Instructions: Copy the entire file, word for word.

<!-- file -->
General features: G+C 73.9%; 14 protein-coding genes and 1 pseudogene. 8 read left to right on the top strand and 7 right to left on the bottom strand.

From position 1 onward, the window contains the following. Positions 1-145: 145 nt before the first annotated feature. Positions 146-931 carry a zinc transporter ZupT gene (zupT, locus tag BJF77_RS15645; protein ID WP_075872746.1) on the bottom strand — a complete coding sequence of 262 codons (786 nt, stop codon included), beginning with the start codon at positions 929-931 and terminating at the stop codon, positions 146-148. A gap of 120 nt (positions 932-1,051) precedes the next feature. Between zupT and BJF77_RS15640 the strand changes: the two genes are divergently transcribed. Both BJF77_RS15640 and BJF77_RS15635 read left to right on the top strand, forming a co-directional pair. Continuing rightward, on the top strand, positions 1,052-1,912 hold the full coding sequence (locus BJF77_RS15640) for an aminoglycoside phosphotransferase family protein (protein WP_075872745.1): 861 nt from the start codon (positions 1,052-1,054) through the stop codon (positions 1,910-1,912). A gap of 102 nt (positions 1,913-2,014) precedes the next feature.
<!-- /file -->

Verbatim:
General features: G+C 73.9%; 14 protein-coding genes and 1 pseudogene. 8 read left to right on the top strand and 7 right to left on the bottom strand.

From position 1 onward, the window contains the following. Positions 1-145: 145 nt before the first annotated feature. Positions 146-931 carry a zinc transporter ZupT gene (zupT, locus tag BJF77_RS15645; protein ID WP_075872746.1) on the bottom strand — a complete coding sequence of 262 codons (786 nt, stop codon included), beginning with the start codon at positions 929-931 and terminating at the stop codon, positions 146-148. A gap of 120 nt (positions 932-1,051) precedes the next feature. Between zupT and BJF77_RS15640 the strand changes: the two genes are divergently transcribed. Both BJF77_RS15640 and BJF77_RS15635 read left to right on the top strand, forming a co-directional pair. Continuing rightward, on the top strand, positions 1,052-1,912 hold the full coding sequence (locus BJF77_RS15640) for an aminoglycoside phosphotransferase family protein (protein WP_075872745.1): 861 nt from the start codon (positions 1,052-1,054) through the stop codon (positions 1,910-1,912). A gap of 102 nt (positions 1,913-2,014) precedes the next feature.